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florida high school, where 17 people were allegedly killed by a former student, 19-year-old nikolas cruz, who was armed with an ar-15 rifle that had been legally purchased, authorities said. d.c.,day in washington, they will arrive on capitol hill. thousands of people are expected me and join the students, who have also traveled here, student organizers from florida and elsewhere, who have joined us -- who have come to washington to join into that march. let's take a look at the day after the shooting at columbine back in 1999. then-president bill clinton spoke about the event. clinton: in littleton, we saw and continue to see our and horror and agony.
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we also see in that harbor and agony the times that brings community.e national the police officers rushing toward the sound of gunfire with bravery and professionalism. the students risking their own lives for their friends. the doctors and paramedics summoning all of their skills under astonishing pressure. the parents and neighbors whose love and concern sustain their children for that last, long night, and who will be called upon to do much more in the days and weeks to come. agony, in a moment of where it is best in our community and in our country. particularly struck by the story of mrs. miller, the teacher who heard the gunfire in lead students to safety
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the choir room, who worked to keep them quiet and calm for hours, while the students remove ceiling tiles to let in more air. doubtless we will learn more stories of quick thinking and grace under pressure as the stories unfold. all of us are struggling to understand exactly what happened and why. there is a deep desire to come for the grieving and counsel the children. we must also focus on what we are going to do. agents from the atf and the fbi already are on the ground, providing technical assistance to local authorities. highly trained crisis workers are ready to help people cope with their loss. fortunately, one of the most outstanding senators in the nation -- centers for this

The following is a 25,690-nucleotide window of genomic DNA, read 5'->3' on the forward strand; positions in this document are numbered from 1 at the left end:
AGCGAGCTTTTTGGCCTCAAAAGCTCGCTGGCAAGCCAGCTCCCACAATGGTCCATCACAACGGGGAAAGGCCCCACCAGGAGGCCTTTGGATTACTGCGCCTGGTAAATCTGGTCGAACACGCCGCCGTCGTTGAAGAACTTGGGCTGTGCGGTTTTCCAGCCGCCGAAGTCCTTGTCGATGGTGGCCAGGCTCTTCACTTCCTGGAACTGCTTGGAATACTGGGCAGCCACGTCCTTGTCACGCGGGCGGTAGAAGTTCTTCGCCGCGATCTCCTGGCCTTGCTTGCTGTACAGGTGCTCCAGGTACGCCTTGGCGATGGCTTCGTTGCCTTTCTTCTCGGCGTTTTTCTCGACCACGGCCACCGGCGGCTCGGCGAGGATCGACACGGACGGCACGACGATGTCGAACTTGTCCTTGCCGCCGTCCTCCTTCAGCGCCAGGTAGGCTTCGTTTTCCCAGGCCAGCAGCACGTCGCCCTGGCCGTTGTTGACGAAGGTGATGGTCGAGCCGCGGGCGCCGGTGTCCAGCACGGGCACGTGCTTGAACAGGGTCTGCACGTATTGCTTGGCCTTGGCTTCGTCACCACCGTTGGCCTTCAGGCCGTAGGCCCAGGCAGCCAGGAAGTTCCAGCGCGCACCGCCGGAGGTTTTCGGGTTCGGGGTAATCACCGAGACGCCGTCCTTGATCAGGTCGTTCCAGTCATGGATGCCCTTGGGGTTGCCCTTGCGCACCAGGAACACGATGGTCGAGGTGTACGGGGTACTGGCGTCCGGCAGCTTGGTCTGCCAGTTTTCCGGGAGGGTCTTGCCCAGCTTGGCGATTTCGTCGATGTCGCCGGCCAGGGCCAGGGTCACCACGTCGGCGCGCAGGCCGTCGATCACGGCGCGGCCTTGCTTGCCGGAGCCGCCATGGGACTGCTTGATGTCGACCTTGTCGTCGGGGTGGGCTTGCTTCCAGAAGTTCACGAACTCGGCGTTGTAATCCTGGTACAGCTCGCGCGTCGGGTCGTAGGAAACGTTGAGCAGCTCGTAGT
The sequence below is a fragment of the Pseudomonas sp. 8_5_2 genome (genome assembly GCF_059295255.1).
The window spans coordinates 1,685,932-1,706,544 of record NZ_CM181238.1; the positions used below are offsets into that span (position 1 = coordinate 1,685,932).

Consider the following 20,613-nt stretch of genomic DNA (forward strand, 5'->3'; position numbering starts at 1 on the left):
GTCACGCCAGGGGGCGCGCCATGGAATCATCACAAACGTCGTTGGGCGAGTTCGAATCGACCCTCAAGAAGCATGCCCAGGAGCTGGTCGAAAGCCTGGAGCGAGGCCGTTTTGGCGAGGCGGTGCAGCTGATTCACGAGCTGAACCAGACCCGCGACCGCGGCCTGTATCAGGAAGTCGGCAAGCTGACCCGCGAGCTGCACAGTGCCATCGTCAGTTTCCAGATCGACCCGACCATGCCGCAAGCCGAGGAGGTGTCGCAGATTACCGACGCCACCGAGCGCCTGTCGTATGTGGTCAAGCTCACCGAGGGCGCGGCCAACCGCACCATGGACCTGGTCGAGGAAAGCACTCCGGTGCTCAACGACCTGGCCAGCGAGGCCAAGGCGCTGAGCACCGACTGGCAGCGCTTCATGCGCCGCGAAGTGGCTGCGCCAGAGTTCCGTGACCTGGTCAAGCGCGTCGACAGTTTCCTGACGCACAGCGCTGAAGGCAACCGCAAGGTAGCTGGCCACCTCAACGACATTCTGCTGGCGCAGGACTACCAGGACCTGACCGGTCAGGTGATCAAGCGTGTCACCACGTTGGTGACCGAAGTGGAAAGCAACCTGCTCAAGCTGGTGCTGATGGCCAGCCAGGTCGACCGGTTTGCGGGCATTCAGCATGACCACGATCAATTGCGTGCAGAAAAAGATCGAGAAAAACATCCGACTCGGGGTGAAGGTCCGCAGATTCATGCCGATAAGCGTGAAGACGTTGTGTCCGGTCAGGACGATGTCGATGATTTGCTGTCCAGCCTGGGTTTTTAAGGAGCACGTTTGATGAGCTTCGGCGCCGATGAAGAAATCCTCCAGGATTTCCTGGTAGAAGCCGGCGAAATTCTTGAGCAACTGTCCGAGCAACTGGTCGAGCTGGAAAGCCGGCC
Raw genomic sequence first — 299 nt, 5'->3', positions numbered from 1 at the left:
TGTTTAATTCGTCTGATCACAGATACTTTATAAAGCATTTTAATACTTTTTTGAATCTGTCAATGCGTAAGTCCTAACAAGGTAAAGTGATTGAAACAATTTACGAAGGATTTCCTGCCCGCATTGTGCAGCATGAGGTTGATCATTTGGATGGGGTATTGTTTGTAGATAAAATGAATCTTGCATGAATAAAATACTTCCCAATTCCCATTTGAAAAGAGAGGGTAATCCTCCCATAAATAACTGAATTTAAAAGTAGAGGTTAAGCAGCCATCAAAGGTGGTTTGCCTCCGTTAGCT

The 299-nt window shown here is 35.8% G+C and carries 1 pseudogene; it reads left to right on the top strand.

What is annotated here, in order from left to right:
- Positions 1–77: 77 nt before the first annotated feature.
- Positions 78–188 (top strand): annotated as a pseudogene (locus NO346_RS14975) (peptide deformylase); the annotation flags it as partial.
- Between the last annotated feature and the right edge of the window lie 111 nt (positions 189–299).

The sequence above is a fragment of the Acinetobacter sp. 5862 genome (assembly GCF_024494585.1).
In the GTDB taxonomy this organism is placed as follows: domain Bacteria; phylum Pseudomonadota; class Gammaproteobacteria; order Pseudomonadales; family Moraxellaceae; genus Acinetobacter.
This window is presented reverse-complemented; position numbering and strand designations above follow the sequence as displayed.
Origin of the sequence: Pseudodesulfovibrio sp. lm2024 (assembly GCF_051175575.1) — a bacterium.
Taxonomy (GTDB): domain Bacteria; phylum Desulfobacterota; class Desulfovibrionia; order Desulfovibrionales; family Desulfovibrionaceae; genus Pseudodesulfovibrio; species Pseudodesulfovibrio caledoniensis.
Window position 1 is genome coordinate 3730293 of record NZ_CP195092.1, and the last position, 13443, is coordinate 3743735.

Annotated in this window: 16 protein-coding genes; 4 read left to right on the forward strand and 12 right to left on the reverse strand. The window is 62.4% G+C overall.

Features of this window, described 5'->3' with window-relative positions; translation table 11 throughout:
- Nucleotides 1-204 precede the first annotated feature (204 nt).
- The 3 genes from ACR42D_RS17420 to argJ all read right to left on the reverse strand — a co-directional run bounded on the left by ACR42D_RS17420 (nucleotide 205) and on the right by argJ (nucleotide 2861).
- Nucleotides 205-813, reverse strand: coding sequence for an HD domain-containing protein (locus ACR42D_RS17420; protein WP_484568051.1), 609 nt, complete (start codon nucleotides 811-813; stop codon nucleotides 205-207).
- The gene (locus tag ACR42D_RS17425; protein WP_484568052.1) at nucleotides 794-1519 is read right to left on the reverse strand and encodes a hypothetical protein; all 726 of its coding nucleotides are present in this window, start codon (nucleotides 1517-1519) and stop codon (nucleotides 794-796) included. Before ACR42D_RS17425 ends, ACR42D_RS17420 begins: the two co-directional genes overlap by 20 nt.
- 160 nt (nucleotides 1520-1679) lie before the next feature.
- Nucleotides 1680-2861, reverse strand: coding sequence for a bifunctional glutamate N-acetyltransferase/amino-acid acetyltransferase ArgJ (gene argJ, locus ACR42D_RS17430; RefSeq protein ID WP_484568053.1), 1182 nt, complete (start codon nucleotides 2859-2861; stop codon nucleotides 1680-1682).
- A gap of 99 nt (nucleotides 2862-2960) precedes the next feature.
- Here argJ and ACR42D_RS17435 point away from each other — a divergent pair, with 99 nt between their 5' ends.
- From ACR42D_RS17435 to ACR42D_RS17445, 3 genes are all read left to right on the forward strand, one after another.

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nation for this sort of work is in denver. perhaps the most important thing all of us can do right now is to reach out to each other and to families and their young children. it is very important to explain to children all over america what has happened and to reassure our own children that they are safe. we also have to take this moment once again to hammer home to all the children of america that violence is wrong. and parents should take this moment to ask what else they can do to shield our children from violent images and experiences that warp young perceptions and obscure the consequences of violence. to show our children by the
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power of our own example how to resolve conflicts peacefully, and as we learned at the white house conference on school safety, and as is reflected in the handbook that the secretary of education and the attorney general sent to all of our schools, we must all do more to recognize and look for the early warning signals that deeply troubled young people send often before they explode into violence. surely more of them can be saved and more innocent victims and tragedies can be avoided. host: that was president clinton speaking back in 1999. , we are later now watching his people to send together on capitol hill here in the nation's capital for the march for our lives, organized